Road Safety Week survey highlights issue of excessive speeding

22.05 | 15 November 2020 | | 5 comments

Brake says there is no excuse for breaking the speed limit, on the back of a survey in which approximately a fifth of drivers admitted to travelling at more than 100mph on a public road.

The survey findings, which garnered the views of more than 2,000 UK drivers, have been released to mark the start of Road Safety Week 2020.

Established by Brake more than 20 years ago, Road Safety Week seeks to raise public awareness of road safety issues and is intended to act as ‘the driver for positive change on UK roads’.

During Road Safety Week 2020, which takes place between 16-22 November, Brake is raising awareness of the dangers of excessive speeds, using the slogan ‘no need to speed’.

It is also highlighting to the UK’s ‘majority of law-abiding drivers’ that in many conditions, such as in the wet or near cyclists and pedestrians, even driving within the speed limit can be too fast.

In total, 18% of the survey’s respondents admitted to speeding at more than 100mph on a public road – something which was more prevalent among male drivers (28%) than females (9%). The figure rises to 33% among 25-34 year old drivers.

In partnership with police forces, Brake has also revealed data on the highest speeds over the limits in different police force areas. 

The highest excess speed was 152 mph in a 30mph zone, recorded by the Metropolitan Police, while the highest speed overall was 180mph, captured by Nottinghamshire Police in a 70mph zone.

Drivers caught exceeding 100mph on public roads face a driving ban of up to eight weeks, and a fine of 150% of their weekly income.

Joshua Harris, director of campaigns for Brake, said: “There is no excuse for breaking the speed limit and these figures highlight the grossly excessive speeds of some drivers who show complete disregard for the law and people’s safety. 

“None of us should be put in danger by the high-risk behaviour of others when we’re getting about on roads, and that’s why, this Road Safety Week, we are asking everyone to join us in our call that there is no need to speed.

“Many drivers drift over limits by mistake but our research shows that a shockingly large number of drivers, particularly men, break speed limits excessively. We want all drivers to remember the daily disasters that are due to speed, think about the victims, slow down, and reduce road danger. 

“It’s important to remember that sometimes driving under the speed limit can still be too fast, particularly on winding roads, roads with poor visibility, and roads where there could be people about on bicycles and on foot.”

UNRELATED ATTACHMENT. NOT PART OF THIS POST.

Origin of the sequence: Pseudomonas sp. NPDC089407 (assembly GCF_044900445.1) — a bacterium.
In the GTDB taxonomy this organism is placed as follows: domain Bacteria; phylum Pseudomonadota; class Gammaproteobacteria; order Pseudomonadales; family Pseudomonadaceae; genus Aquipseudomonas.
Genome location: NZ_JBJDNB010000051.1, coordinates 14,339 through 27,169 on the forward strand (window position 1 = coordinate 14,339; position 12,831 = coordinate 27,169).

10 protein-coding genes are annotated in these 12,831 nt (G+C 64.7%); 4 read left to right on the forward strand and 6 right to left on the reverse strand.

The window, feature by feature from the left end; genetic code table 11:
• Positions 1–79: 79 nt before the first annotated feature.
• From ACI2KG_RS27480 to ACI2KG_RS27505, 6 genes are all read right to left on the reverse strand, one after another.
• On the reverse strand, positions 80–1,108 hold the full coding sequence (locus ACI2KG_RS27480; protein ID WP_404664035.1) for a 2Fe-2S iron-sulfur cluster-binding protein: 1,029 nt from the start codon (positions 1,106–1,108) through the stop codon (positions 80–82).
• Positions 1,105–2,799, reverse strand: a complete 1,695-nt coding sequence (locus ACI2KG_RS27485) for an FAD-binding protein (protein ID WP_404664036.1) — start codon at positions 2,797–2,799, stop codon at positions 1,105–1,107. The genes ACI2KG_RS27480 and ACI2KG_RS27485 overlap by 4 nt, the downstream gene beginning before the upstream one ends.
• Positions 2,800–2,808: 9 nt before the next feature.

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    I would like to know how they have calculated that 1 in 5 fatal collisions involve speed?
    This would be 20%.

    Whilst excess speed may be a commonality in these collisions we have to look at them in more detail before designing an intervention.
    We cannot treat 25% of excess speed collisions that involved stolen vehicles with a “no need to speed” message.
    Likewise the stolen vehicles or impaired drivers.


    Chris Harrison, Bristol
    Agree (10) | Disagree (0)
    +10

    “No need to speed”. Quite right – in the interests of road safety research, would any readers who are prone to speeding, like to say why they feel the need to speed? It’s a mystery to some of us.


    Hugh Jones, Cheshire
    Agree (4) | Disagree (11)
    --7

    > Brake says there is no excuse for breaking the speed limit, on the back of a survey in which approximately a fifth of drivers admitted to travelling at more than 100mph on a public road.

    Then I presume Brake, an organisation that says that there is no excuse for exceeding a speed limit, will be supporting a call to remove or heavily restrict the exemptions (also known as an “excuse”) for speed limits that emergency services enjoy?

    Or is “no excuse” actually just “no excuse except for excuses that we say are okay”

    > It’s important to remember that sometimes driving under the speed limit can still be too fast

    And equally important to remember that speed limits can be too low for the road in question. However approaching a corner too quickly (and learning how to cope with it, emotionally and physically) isn’t part of the driving syllabus. Maybe it should?

    > Would it not be better to emphasise a positive social norm – that most drivers don’t?

    Do “most” drivers feel confident and competent whilst “making progress”? Of course not, they’ve not had the chance to build on this knowledge.


    David Weston, Newcastle-upon-Tyne
    Agree (2) | Disagree (3)
    --1

    No need to speed, exactly, so why does a police officer doing over 130 in a 30 in an unmarked car off to a meeting about his lad, get a cheerful pat on the back for claiming he was only doing CPD?


    Mike, Lincoln
    Agree (27) | Disagree (0)
    +27

    Good to focus on speed, but is it helpful to emphasise that so many people speed by so much and presumably get away with it? Would it not be better to emphasise a positive social norm – that most drivers don’t? What do behaviour change experts think?


    David Davies
    Agree (12) | Disagree (0)
    +12

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